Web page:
AFP in Ottawa
Wednesday 13 April 2016 23.12 BST
The Liberals’ claim they could not have cancelled the deal has been hotly disputed
Canada’s Liberal government has refused to back down in the face of growing criticism for having approved arms sales to Saudi Arabia that could help it wage war in Yemen.
A previous Conservative administration announced the US$12bn sale of light armoured vehicles in February 2014.
However, the Conservatives are now raising the alarm over the arms sale – believed to be the largest in Canadian history – while the New Democratic Party (NDP) accused the Liberals of misleading Canadians.
The Liberals have refused to cancel the sale since coming to power in November, saying it was a “done deal” that could not be broken off without possibly incurring significant penalties and job losses.
But documents released this week by the justice department in response to a lawsuit seeking to block the deal showed foreign minister Stéphane Dion signed crucial export permits only last Friday.
Canadian media published excerpts saying Dion was advised that the sale of the vehicles equipped with machine guns and anti-tank weapons would help Riyadh in its efforts at “countering instability in Yemen” and fighting the Islamic State.
In a retort to critics, Dion said Wednesday that similar weapons systems sold to Saudi Arabia since 1993 had been used responsibly.
“The best and updated information indicates that Saudi Arabia has not misused the equipment to violate human rights,” he told reporters. “Nor has the equipment been used in a manner contrary to the strategic interests of Canada and its allies.”
But Conservative MP Tony Clement said Canada’s export controls do not require firm evidence of breaches, only an assessment of a risk of abuse.
“If the preponderance of the evidence is that it could be used against civilian populations… then the deal has to be off,” he said.
NDP leader Thomas Mulcair joined the fray saying: “The government lied to Canadians about who signed what when in the Saudi arms deal, and that is a very serious matter.”
Fighting in Yemen has killed almost 6,300 people, half of them civilians, since Saudi Arabia launched its controversial intervention against Iranian-backed Huthi rebels in March last year, the World Health Organisation has said.
See related post:
Canada in hot water over April approval of $11bn arms sale to Saudis despite int’l criticism
Published time: 14 Apr, 2016 10:10
“The Canadian government is under fire for secretly approving a deal, possibly the largest in the country’s history, to sell arms to Saudi Arabia, turning a deaf ear to concerns about how the weapons will be used.
The newly-revealed documents from Global Affairs Canada, obtained by CBC News, confirm that none other than Foreign Affairs Minister Stéphane Dion has signed off on export permits to ship $11 billion worth of the $15-billion vehicle sale to Riyadh, which is accused of gross human rights violations.”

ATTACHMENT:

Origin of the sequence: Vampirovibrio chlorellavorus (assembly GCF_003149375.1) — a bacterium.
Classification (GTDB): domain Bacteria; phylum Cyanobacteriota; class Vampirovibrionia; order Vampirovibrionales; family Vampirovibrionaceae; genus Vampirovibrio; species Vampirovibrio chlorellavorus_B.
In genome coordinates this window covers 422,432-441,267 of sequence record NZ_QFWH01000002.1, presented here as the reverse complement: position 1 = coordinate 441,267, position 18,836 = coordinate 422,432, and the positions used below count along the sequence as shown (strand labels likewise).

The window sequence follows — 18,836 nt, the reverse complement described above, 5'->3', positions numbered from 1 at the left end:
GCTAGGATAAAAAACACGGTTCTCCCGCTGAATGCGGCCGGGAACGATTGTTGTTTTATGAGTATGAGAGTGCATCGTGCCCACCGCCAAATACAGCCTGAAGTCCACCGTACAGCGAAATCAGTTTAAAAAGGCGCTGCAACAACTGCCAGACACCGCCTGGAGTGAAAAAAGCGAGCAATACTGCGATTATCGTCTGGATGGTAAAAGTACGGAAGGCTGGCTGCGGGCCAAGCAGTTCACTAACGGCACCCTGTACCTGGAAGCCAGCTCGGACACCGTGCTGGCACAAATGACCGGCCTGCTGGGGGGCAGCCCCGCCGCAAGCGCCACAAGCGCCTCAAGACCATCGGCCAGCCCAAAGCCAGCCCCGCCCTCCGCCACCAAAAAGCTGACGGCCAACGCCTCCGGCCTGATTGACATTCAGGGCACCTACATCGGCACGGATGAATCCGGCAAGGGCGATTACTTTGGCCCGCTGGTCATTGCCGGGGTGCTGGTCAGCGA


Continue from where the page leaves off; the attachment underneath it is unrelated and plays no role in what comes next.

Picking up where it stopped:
“The Globe and Mail reported that Dion issued export permits for the bulk of the arms shipments as recently as last Friday. According to the newspaper, the department of Global Affairs Canada document (stamped ‘secret’ and obtained by a law university professor challenging the Saudi deal in court) shows Dion’s signature beside the words ‘I concur’ below the memo.
The permits reportedly cover light armored vehicles, spare parts and “associated weapon systems,” the memo signed by Dion says, adding that the fighting vehicles will be equipped with machine guns and anti-tank weapons.
The documents reportedly note how rare it is for a foreign affairs minister to personally sign off on export permits, with an exception made because the deal is so high profile and worth a fortune.
The documents also acknowledge concerns over Saudi Arabia’s human rights record, reportedly mentioning “the reported high number of executions, suppression of political opposition, the application of corporal punishment, suppression of freedom of expression, arbitrary arrest, ill-treatment of detainees, limitations of freedom of religion, discrimination against women and the mistreatment of migrant workers.”
Despite all this, Saudi Arabia appears to be Canada’s “key military ally supporting international efforts to counter ISIS [Islamic State or IS] in Iraq and Syria as well as countering instability in Yemen,” CBC has cited the document as saying.
“The acquisition of state-of-the-art armored vehicles will assist Saudi Arabia in these goals, which are consistent with Canada’s defense interests in the Middle East.”
The documents reportedly go on to say that Canada has “sold thousands of LAVs [light armored vehicles] to Saudi Arabia since the 1990s, and, to the best of the department’s knowledge, there have been no incidents where they have been used in the perpetration of human rights violations.”
The New Democratic Party (NDP) has accused the Liberals of deceiving Canadians.”
|Personnel||6 – 7 men|
|Dimensions and weight|
|Main gun||25-mm chain gun|
|Machine guns||1 x 7.62-mm, 1 x 5.56-mm|
|Main gun||500 rounds|
|Engine||Caterpillar 3126 diesel|
|Engine power||350 hp|
|Maximum road speed||100 km/h|
|Vertical step||0.6 m|